ruo = proruo 1, 83. ruo = eruo 1, 35; 1, 85. sisto ^ consisto 3, 7. 



— 38 — 

temno = contemno 1, 542. teneo = retineo 10, 802; 12, 819. 
voco = revoco 6, 471. volvo = evolvo 1, 9; 1, 22; 1, 262. 

It may be observed that the poetical use of simple for 
compound verbs is rare in the minor works of Tacitus, not 
common in the Histories, but abundant in the Annals. 

X. Intransitive use of verbs usually transitive. 
This use is due to the elipsis of an accusative and hence 
transitive verbs are treated as intransitive, 
circumfundit eques fortemque pedites invasere an. 3, 46. 
praefectum apud Siluras . . . relictas circumfundit 

an. 12, 38. 
Tunc a veneratione Augusti orsus flexit ad victorias an. 1, 34. 
dein redditas absentiae causis . . . vagis flexit ad graviora 

an. 6, 15. 
ad providentiam sapientiamque flexit an. 13, 3. 
arguebatur in ambitionem flexisse an. 4, 37. 
hue flexit an. 4, 41. 
a Formiis movere an. 15, 46. 

postquam mutabat aestus .... quo ventus ferebat an. 2, 23. 
si ita ferret an. 3, 15. H. 2, 44. 
ilia rupturas an. 2, 17. 
Si una alterave civitas turbet an. 3, 47. 
Cum repente turbare fortuna coepit an. 4, 1. 
alio vertunt atque una tres aquilas locant an. 1, 18. 

XI. The follovrtng cases occur in Vergil, 
incumbuere mari Aen. 1, 84. incumbens arae 2, 514. 
urgenti incumbere vellet 2, 653. tum vero Teucri incumbunt 4, 397. 
turn prora avertit et undis 1, 104. et avertus rosea ... 1, 402. 
et jam nox . . . praecipitat 2, 9. praecipitant senis 4, 251. 
dum praecipitare potestas? 4, 565. fors siqua tulisset 2, 94. 
cunctis insinuat pavor 2, 229. accingunt omnes operi 2, 235. 
non .... abstinuit 2, 534. transmittunt cursu 4, 154. 
quo proripis? 5, 741. 

XII. Infinitive of purpose, 
donee uotro ambiretur . . . consulatum accipere an. 2, 43. 

ire in aciem flagrabant H. 2, 46. 

Aemulabantur inlicere H. 2, 62. 

inquietare , . , , morari .... foedari amplectabantur H. 3, 84. 



— 39 — 

componunt . . , concire an. 3, 40. 
inducunt sententiam expromere an. 12, 9. 

inlectus ducere uxorem an. 2, 37. 

inliciebantur spiritus perstimulare an. 4, 12. 

ergo nuntiat patri obicere spem an. 16, 11. 

scribitur .... obsequi an. 15, 25. 

scripsitque .... componere an. 12, 29. 

impulerat . . . inlicere an. 6, 45; 13, 19; 14, 60. H- 3, 43. 

hortatur capessere an. 11, 16. pepigere ulcisci an. 11, 9; 14,31. 

adegit mittere an. 11, 10. oravit . . . adire an. 11, 32; 6, 2. 

inducunt .... expromere an. 12, 9. deduci impetrat an. 12, 27. 

monet celerare an. 12, 46. sumere cohortatur an. 12, 49. 

repetere dehortatus est an. 3, 16. 

hortatur capessere an. 11, 16. orabant cavere an. 13, 13. 

impulit ire an. 13, 19. suadit . . . agredi an. 13, 37. 

suasurus .... omittere an. 16, 9; 13, 37; 15, 63; 3, 53. 

perpulit .... suscipere an. 13, 55; 6, 33.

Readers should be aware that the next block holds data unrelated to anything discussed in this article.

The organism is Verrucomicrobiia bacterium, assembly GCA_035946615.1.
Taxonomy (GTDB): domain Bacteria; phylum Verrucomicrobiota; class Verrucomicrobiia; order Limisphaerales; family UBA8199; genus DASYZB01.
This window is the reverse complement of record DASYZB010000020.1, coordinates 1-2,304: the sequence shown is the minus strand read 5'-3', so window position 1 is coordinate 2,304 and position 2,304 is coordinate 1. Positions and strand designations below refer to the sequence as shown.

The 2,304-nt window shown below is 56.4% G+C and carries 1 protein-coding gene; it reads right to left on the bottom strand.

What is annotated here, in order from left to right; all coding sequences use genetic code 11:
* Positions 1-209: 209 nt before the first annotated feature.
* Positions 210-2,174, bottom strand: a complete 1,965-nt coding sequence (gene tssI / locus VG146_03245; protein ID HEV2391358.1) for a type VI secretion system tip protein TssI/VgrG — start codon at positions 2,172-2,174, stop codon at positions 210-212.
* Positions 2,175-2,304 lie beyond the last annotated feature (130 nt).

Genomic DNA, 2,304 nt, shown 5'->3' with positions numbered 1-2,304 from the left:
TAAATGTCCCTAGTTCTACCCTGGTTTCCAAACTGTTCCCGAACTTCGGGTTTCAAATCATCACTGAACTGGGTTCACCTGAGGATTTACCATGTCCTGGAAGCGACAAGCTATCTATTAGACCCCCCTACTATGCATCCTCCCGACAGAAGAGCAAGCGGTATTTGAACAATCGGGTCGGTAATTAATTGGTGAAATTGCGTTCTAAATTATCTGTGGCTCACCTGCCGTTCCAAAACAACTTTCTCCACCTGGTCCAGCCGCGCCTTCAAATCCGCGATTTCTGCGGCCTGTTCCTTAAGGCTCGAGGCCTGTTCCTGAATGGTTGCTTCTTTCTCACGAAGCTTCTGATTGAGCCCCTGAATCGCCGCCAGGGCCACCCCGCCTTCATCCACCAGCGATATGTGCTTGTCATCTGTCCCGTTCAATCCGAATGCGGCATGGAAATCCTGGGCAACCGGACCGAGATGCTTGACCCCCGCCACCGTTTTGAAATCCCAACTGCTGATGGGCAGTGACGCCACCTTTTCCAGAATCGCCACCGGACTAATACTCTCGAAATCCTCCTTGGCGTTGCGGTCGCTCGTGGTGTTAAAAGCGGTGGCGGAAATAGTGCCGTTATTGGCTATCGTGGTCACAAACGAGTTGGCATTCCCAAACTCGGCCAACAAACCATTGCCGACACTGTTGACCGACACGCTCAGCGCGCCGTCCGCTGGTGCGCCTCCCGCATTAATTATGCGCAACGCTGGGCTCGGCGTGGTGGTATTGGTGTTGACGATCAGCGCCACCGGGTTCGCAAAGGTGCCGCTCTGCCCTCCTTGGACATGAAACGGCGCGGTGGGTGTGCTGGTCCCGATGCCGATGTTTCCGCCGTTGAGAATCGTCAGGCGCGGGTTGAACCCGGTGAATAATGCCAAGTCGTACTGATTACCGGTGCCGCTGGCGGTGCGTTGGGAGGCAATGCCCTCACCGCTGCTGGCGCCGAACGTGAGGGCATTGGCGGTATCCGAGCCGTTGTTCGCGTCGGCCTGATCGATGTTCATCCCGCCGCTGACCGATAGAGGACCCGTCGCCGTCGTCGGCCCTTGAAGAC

proniittere subegit an. 14, 14; 14, 26; 1, 39. 

amittere subegit an. 14, 26. resumere . . . pepigerant an. 14, 31. 

scribitur .... obsequi an. 15, 25. 

scripsit componere an. 12, 29. 

operire imperavit an. 15, 28. ire . . . imperavit an. 2, 25. 

hortarentur . . . pergere an. 15, 59. 

suadet abscidere an. 15, 63. amari meruisti an. 15, 67. 

pati mereretur an. 14, 48. suadenti abrumpere an. 16, 9. 
mutare quaerebant G. 2. nee deerat elicere H. 3, 58. 
persuaseris arare G. 14. dabaturque diserere an. 4, 6. 
apto insumere D. 9. impulerat resumere et miscere H. 3, 4. 
praescriptum fuisse an. 6, 23. datum deducere 12, 11. 
visere dabatur 6, 19. negotio dato . . . discemere an. 6, 12; 2, 55- 
refellere dabatur 3, 67. admonuit dicere Agr. 25. 
gaudebant iterare H. 3, 11. dabatur eludere 3, 67. 
defendere daretur 4, 60. orabat deligere 6,2; 11, 32; 12, 9: 13, 13. 

Xni. Some examples from Vergil, 
funemque manu contingere gaudent Aen. 2, 239. 
non nos aut .... populare venimus aut . . . vertere 1, 527. 
dederatque comam diffundere ventis 1, 319. 
avidi conjungere dextras ardebant 1, 514. 
ardemus scitari et quaerere causas 2, 105. 
nee revocare situs aut jungere carmina curat 3, 451. 



— 40 — 

instaurati animi .... succurere tectis 2, 451. 
hoc regnum . . . esse . . . jam turn tendit 1, 17. 
tendit divellere nodos 2, 220. 

convellere insequor et . . . temptare 3, 31. 

necque vincere certo 5, 194. 

instant — ducere — moliri — subvolere — optare — con- 

cludere — 1, 423—5. 
instant eruere 2, 627—8. temptat praevertere 1, 721. 
temptant .... foedare 3, 240 — 1. certabantque inludere 2, 64. 
fatale adgressi sacrato avellere templo 2, 165. 
convellere .... insequor 3, 31—2. 

ne trepidate meas defendere navis 9, 114. 

celerare fugam patriaque excedere suadet 1, 357. 

duci intra miiros hortatur et arce locari 2, 33. 

reddi sibi poscit honorem 5, 342. 

tot volvere casus .... tot adire labores . . . impulerit 1, 9. 

festinare fugam tortosque incidere funis . . . stimulat 4, 575. 

metus acer agit quocumque rudentis excutere 3, 682. 

impulerat foedare latebras 2, 55. 

cernere letum fecisti 2, 538 — 9. 

XIV. Infinitives with adjectives.